|EU AAACP News: Farming as a business and the role of farmer associations in the Pacific|
|Friday, 30 July 2010 10:47|
What role should farmer associations play in assisting their members to increase their earnings through improved marketing, certification and support? And how can we ensure that the work of farmers associations can be sustained? To answer these questions, SPC LRD, the Food and Agriculture Organisation of the United Nations (FAO) and Nature’s Way Co-operative combined to work with, and hear from, farmer groups from across the Pacific region.
Held in Nadi, Fiji 3rd – 7th May 2010, the training, funded under the EU All Africa Caribbean and Pacific Agricultural Commodities Program (AAACP) also recognised the role of new information and communication technologies in accessing and disseminating market information.
The training, organised by FAO and Nature’s Way Cooperative of Fiji, focussed on the role of farmer organisations and networks in linking small farmers to markets. In addition, the training provided Pacific farmer organisations with a better understanding on marketing as well as learning management skills in operating in a business environment.
Participants included representatives from the Melanesian Farmers First network, Kastom Gardens from Solomon Islands, Samoa’s Women in Business, Samoan Farmers Association, the Farm Support Association of Vanuatu, the Vanuatu Organic Cocoa Growers Alliance, Nature’s Way Co-operative of Fiji, Tutu of Fiji, South Sea Orchids of Fiji, Tongan Growers Federation, and the Rarotonga Nita Growers association from the Cook Islands. Representatives from the Niue Department of Agriculture and the PNG Highlands Group, as well as Fiji FRIEND and the Fiji ACIAR Papaya Project also participated.
SPC provided information on the topics farming as a business and the costs of maintaining organic certification, the costs and benefits of Fair Trade certification, and some of the new types of fair trade certifications emerging, understanding and implementing Hazard Analysis and Critical Control Points (HACCP) principles in agricultural processing, and the emergence of new technologies and opportunities for the implementation of better Market Information Systems.
Other key issues and themes to emerge from the training include ‘key person dependency’ and the need to get young people and the next generation actively involved; problems Pacific Island farmer networks face meeting their operational costs, and meagre financing opportunities available; the importance of diversifying income sources for growers, by marketing multiple crops in different seasons; the dangers of ‘sideline selling’ by members and the need to discipline members who engage in this activity; the limited access Pacific Islanders enjoy to major trading partners markets, such as Australia, because of overly restrictive Quarantine regulations, and the opportunities to address these; the importance of marketing to domestic consumers, in particular tourists; the importance of avoiding taking on too many overhead costs and poor cash flow; the real opportunities provided by certification (organic, fair trade, etc) but the difficulties PIC farmer groups will have in meeting and maintaining certification obligations, because of their small size and capacity; the need for PIC governments to regulate imports of inferior and expired food products, which are displacing local produce; the importance of establishing enduring relationships with commercial out growers, by maintaining standing orders and being understanding of supply difficulties, as well as providing extension support; by assisting growers to meet demand specifications; and the need to engage and empower individual growers and families, rather than communities or other hypothetical groups which don’t tend to define how Pacific growers organise.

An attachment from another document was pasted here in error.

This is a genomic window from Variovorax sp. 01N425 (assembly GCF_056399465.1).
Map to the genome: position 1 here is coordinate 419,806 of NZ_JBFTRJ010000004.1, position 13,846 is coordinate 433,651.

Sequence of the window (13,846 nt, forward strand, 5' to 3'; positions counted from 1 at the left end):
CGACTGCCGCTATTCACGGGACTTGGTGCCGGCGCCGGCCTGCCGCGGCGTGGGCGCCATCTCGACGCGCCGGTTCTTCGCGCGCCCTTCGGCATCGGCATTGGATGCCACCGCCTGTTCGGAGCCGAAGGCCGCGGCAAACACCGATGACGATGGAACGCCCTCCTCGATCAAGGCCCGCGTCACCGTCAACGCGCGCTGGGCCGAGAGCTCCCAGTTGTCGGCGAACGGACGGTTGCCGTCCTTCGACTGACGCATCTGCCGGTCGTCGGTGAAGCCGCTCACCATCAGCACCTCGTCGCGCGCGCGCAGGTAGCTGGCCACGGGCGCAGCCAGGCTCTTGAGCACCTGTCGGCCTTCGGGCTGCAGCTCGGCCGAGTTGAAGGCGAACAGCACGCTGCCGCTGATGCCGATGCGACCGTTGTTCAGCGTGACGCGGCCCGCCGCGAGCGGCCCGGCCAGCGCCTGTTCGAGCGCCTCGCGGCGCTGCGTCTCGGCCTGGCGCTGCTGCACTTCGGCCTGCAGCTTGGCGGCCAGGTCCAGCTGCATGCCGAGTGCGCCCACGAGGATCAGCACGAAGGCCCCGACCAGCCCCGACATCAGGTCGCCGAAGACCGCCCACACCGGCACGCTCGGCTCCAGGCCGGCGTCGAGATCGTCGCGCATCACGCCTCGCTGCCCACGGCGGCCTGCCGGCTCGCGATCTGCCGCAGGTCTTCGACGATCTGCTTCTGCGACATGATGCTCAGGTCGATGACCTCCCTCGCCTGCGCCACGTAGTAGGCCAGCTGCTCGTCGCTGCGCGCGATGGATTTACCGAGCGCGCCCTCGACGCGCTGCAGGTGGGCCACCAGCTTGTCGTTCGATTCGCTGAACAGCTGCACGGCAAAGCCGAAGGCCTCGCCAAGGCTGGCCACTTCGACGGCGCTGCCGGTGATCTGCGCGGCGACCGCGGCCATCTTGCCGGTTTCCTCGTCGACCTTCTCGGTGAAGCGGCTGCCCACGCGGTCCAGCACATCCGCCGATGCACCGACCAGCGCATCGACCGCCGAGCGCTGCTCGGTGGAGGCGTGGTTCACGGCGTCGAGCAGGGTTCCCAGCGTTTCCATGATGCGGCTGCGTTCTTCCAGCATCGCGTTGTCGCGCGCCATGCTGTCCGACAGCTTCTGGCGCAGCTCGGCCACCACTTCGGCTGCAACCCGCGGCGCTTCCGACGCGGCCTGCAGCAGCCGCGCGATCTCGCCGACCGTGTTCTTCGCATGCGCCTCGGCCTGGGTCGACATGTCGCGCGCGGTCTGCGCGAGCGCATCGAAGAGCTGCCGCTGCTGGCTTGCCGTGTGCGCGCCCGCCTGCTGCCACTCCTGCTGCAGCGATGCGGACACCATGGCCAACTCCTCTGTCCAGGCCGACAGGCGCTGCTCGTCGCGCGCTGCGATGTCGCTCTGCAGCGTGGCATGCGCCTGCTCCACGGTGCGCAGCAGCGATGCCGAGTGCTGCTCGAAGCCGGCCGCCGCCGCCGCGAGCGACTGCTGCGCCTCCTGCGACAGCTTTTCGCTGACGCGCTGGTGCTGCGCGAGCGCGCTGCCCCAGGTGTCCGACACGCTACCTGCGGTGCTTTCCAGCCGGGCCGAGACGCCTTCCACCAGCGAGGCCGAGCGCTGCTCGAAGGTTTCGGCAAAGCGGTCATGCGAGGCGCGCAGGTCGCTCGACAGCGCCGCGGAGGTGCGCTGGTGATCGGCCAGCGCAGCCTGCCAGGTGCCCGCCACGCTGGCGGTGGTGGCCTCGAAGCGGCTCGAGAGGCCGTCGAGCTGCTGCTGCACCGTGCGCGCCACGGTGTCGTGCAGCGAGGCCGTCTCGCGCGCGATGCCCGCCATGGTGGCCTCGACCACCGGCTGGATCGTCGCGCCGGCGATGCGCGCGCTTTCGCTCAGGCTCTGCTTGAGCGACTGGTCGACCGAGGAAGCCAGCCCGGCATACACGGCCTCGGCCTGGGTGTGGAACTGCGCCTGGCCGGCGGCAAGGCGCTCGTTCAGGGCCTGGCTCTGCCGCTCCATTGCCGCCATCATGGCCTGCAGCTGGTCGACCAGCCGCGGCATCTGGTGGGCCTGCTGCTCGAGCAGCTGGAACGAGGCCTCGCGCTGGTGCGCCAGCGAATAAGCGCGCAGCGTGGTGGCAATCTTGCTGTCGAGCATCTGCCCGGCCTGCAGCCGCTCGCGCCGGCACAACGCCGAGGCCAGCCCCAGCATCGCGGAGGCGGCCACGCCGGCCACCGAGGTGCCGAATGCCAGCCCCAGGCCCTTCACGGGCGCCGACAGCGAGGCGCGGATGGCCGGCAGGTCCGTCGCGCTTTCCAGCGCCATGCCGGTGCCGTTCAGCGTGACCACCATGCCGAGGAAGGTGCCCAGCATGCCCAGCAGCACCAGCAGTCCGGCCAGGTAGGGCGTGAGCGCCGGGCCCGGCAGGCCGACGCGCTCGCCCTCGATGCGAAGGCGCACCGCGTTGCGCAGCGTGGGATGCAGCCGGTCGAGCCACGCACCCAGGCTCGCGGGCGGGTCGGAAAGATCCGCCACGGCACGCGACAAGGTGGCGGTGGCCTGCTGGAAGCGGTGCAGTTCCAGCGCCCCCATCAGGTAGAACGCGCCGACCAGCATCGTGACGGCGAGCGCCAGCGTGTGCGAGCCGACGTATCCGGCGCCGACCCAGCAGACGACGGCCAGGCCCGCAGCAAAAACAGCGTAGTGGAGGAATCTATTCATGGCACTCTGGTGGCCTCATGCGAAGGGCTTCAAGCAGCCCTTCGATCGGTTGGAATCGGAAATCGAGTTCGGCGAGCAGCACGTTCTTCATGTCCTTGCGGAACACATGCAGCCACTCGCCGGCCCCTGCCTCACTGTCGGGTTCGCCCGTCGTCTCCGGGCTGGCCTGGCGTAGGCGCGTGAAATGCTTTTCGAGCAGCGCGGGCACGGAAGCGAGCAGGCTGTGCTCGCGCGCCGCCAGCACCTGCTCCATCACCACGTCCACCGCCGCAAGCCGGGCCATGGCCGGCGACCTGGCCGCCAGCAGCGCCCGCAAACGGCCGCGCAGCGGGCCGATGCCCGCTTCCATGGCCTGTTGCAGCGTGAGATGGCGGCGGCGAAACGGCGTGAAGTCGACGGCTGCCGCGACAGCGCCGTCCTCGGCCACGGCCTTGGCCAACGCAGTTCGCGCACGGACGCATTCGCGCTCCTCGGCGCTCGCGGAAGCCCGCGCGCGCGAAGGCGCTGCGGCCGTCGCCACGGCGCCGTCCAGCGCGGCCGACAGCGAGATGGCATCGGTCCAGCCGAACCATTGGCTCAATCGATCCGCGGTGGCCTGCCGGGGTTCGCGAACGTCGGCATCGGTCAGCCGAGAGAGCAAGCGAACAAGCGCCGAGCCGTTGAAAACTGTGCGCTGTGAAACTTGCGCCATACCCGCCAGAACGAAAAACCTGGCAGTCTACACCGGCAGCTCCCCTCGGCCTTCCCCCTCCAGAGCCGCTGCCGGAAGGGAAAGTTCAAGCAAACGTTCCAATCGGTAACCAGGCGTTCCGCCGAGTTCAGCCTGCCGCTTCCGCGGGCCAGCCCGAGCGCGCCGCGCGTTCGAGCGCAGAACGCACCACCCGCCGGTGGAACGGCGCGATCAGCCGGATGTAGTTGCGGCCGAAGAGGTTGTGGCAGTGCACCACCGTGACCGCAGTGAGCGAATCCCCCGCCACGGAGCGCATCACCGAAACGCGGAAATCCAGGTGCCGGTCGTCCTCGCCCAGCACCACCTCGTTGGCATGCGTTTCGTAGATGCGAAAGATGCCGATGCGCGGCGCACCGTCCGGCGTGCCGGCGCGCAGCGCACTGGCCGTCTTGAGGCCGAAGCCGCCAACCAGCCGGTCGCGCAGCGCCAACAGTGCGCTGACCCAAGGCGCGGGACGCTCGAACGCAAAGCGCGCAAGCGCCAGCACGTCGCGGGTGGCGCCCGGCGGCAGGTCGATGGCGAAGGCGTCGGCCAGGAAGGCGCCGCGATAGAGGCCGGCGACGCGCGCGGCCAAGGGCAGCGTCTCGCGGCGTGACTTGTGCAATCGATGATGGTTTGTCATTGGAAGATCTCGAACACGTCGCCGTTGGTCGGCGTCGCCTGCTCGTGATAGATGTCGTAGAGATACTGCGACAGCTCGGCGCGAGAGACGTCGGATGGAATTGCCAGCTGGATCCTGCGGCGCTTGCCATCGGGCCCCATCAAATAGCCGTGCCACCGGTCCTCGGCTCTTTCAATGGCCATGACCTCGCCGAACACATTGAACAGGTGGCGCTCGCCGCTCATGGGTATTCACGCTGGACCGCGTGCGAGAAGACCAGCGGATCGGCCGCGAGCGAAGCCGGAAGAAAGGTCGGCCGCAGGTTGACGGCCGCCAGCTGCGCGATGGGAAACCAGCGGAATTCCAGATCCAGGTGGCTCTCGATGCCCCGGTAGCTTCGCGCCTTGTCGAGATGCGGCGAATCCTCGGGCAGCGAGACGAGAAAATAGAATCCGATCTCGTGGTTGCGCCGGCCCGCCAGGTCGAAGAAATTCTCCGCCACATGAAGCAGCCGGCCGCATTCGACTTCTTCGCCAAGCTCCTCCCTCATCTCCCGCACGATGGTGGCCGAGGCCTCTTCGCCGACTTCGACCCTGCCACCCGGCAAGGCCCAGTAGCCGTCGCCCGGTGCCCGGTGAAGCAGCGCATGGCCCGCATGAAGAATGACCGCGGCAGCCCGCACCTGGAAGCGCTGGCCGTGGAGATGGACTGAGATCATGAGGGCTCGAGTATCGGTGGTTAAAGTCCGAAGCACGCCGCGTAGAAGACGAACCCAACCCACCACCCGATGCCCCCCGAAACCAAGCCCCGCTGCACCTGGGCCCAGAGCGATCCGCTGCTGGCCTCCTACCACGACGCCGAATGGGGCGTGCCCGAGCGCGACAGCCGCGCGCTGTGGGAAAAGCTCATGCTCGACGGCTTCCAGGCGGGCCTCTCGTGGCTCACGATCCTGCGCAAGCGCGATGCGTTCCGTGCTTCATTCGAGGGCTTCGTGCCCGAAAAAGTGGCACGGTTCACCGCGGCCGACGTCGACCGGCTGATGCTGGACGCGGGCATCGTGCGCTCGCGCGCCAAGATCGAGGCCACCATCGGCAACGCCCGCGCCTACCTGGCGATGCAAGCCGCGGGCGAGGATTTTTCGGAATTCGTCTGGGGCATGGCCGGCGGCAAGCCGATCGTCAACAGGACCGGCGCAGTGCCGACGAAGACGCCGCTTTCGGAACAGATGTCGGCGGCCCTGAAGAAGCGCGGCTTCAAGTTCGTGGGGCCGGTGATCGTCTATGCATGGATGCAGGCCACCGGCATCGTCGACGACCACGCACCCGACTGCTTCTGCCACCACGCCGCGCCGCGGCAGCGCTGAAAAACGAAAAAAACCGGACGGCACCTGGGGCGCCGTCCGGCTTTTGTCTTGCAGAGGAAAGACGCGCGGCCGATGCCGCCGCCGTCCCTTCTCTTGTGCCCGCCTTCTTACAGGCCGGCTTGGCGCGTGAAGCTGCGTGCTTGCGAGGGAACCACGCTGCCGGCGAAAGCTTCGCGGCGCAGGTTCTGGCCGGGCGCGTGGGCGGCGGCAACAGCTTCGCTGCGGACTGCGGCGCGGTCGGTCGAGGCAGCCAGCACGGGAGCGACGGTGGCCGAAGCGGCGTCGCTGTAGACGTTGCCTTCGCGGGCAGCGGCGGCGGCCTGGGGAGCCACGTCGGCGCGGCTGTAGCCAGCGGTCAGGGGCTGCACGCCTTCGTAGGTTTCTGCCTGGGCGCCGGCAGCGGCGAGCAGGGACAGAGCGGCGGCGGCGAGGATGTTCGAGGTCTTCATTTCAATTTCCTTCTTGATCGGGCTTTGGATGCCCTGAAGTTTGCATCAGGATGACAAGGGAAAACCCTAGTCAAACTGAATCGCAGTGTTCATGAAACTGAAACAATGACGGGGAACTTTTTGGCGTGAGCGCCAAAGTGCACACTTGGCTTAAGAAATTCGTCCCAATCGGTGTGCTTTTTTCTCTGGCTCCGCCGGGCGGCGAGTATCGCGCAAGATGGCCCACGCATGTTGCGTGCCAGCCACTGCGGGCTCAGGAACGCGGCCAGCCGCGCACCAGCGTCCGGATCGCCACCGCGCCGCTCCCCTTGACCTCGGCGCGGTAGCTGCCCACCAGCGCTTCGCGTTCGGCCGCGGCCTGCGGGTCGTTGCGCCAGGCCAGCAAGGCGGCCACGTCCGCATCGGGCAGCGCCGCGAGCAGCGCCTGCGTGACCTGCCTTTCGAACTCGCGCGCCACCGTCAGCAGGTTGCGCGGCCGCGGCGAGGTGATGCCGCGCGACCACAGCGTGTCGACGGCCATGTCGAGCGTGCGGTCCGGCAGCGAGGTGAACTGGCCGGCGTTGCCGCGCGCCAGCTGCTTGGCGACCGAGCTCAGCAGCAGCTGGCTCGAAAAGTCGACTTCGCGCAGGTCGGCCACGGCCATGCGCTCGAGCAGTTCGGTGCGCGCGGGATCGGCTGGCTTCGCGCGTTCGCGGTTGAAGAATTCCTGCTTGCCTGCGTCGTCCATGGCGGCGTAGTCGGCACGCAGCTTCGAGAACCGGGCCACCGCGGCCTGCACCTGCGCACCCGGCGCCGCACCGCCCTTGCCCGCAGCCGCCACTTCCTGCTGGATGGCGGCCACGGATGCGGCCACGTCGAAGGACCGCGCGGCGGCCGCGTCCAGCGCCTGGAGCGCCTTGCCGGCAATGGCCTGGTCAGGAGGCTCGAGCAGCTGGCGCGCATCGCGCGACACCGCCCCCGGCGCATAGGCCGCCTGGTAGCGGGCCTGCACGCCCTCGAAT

Finally, co-ordinating production and demand cycles by engaging with middlemen and buyers and incorporating demand information into growers’ production practices would be one area of work PIC farmer networks should engage in: “improve your middleman” rather than demonising middle men and other key intermediate actors who are instrumental in matching supply with demand; farmers and farmer networks should focus on their area of expertise – farming – and not divide their energies amongst too many supply chain functions.
The workshop concluded with the FAO providing a commitment to continue to support farmer networks in the Pacific with capacity building and further training under the EU AAACP project. Under the programme FAO will offer bilateral support, in addition to further regional activities. In the meantime SPC will provide ad hoc support to countries and organisations that request it.